|Ex λ||Em λ||EC (M-1 cm-1)||QY||Brightness||pKa||Maturation (min)||Lifetime (ns)|
|% Normal Cells||OSER/NE ratio||Cell Type||Reference|
|14.0 (70 cells)||-||U-2 OS||Bindels et al. (2016)|
|t1/2 (s)||Power||Light||Mode||In Cell||Fusion||˚C||Reference|
|349.0||Bajar et al. (2016)|
mRuby3 was derived from mRuby2 with the following mutations: N33R/M36E/T38V/K74A/G75D/M105T/C114E/H118N/Q120K/H159D/M160I/S171H/S173N/I192V/L202I/M209T/F210Y/H216V/F221Y/A222S/G223N
amino acid numbers relative to eqFP611. show relative to mRuby2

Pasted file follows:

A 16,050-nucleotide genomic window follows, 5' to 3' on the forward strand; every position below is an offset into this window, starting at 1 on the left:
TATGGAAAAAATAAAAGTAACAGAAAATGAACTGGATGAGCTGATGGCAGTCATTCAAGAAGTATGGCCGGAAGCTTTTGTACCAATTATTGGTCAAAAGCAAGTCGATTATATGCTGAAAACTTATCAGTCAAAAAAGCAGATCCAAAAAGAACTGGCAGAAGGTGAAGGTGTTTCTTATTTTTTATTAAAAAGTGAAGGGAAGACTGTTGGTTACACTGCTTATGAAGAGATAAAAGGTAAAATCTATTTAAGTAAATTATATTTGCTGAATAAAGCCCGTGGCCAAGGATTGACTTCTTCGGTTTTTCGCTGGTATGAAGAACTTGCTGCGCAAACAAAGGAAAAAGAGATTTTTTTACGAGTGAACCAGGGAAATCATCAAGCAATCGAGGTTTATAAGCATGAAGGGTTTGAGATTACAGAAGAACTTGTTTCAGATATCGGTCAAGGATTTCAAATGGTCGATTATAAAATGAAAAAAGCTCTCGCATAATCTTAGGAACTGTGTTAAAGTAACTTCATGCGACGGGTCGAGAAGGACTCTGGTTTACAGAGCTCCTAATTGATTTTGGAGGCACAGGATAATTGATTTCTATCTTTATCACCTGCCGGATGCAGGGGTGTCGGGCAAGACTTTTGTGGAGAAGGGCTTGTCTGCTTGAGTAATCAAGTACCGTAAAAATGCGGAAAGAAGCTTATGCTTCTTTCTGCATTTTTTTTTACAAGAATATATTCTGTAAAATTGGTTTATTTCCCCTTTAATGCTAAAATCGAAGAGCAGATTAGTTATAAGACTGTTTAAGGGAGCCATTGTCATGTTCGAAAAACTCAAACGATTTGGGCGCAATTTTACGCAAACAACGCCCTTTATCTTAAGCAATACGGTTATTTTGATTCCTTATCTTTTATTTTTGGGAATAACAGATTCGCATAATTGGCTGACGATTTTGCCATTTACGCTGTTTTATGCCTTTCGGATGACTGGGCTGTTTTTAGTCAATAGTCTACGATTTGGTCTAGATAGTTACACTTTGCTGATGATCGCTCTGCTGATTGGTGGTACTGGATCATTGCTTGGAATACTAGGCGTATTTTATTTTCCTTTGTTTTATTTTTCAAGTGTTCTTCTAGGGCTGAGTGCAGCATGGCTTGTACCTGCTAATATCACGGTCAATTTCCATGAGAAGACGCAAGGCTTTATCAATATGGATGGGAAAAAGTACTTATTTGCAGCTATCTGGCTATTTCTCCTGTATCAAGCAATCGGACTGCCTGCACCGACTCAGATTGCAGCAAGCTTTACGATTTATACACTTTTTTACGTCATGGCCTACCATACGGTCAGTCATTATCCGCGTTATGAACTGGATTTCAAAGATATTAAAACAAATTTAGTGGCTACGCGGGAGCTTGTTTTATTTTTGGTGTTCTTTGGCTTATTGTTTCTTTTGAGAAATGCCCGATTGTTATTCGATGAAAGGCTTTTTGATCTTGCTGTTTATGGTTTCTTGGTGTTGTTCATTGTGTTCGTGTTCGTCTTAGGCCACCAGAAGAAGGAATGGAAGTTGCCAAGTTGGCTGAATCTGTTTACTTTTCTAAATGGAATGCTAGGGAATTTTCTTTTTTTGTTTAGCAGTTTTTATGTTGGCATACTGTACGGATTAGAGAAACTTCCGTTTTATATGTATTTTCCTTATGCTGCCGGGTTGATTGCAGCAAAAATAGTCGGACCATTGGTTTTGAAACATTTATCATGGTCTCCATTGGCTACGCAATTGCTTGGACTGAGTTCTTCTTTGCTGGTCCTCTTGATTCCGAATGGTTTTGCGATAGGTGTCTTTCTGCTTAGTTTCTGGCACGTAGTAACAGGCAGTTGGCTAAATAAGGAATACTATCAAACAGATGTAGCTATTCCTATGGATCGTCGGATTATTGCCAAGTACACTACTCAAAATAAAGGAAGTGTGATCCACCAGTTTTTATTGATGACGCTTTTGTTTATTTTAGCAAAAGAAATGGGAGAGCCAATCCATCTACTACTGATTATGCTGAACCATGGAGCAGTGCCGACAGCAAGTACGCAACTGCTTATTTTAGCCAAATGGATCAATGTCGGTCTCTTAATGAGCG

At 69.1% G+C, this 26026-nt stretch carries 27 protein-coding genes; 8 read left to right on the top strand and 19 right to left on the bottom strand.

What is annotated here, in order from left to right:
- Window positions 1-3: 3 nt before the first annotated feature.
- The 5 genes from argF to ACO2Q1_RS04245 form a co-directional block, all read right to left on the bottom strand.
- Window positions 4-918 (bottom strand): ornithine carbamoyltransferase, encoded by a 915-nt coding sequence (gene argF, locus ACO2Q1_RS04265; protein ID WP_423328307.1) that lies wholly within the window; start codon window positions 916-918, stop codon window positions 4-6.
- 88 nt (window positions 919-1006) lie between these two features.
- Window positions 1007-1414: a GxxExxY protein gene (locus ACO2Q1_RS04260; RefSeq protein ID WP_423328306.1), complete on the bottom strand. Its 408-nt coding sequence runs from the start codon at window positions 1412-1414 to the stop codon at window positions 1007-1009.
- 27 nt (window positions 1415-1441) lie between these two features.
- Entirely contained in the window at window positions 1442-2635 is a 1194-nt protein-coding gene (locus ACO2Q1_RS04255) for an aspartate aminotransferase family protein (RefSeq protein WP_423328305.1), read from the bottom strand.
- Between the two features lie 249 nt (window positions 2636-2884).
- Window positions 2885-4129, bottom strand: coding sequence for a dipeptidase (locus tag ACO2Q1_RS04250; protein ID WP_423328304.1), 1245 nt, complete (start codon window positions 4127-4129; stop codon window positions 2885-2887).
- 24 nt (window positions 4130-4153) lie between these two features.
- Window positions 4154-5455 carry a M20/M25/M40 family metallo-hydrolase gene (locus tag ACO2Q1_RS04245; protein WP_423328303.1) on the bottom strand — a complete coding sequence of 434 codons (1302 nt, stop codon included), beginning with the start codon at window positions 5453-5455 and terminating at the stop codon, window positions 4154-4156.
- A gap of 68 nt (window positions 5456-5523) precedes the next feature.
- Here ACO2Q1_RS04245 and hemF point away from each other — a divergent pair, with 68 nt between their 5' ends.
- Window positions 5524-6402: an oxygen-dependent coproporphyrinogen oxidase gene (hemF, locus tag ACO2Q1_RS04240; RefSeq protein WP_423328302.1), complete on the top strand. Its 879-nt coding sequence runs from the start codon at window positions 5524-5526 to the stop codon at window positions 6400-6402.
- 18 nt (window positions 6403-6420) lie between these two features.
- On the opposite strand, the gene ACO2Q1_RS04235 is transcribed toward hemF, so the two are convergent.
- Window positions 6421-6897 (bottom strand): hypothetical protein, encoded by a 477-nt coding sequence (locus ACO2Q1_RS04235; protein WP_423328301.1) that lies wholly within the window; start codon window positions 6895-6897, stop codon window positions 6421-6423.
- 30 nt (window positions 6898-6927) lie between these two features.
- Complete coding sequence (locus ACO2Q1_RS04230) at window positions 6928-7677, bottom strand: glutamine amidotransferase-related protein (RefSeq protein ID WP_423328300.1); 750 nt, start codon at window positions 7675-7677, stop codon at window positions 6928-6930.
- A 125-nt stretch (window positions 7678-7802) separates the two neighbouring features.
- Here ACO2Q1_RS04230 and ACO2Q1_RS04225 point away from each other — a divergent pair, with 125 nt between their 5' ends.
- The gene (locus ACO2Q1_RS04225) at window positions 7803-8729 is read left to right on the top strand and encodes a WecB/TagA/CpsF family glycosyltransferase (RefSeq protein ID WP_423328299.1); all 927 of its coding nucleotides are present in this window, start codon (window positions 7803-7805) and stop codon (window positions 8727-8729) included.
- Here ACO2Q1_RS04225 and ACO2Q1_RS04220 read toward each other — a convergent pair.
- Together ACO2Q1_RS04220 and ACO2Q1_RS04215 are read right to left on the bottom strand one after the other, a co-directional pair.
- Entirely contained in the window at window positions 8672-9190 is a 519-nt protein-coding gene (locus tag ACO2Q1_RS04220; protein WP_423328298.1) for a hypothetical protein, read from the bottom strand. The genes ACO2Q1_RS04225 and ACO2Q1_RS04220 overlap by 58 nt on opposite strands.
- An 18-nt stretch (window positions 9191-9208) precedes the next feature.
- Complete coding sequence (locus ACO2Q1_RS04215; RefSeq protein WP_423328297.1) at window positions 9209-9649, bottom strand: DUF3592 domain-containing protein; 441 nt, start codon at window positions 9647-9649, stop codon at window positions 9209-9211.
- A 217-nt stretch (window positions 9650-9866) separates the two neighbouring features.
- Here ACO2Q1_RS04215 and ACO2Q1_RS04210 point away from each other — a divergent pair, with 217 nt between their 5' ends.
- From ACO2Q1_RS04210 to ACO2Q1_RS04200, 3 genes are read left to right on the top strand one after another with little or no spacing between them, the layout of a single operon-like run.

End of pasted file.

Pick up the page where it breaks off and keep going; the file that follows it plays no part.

Negligible photochromic behavior was measured for the mScarlet variants, while TagRFP-T, mRuby2, mRuby3 and mApple showed 15%, 19%, 41%, and 51% photochromic behavior, respectively. Hence, extreme care must be taken when using the latter four RFP variants as acceptors in FRET studies, since a photochromic effect is easily confused with a changed FRET state, especially if one considers that the typical FRET contrast in many sensors is in the range of only 5–20%. The photochromic behavior can also interfere with characterization of FPs, like determination of photostability (Supplementary Fig. 8) or brightness (Supplementary Fig. 5l).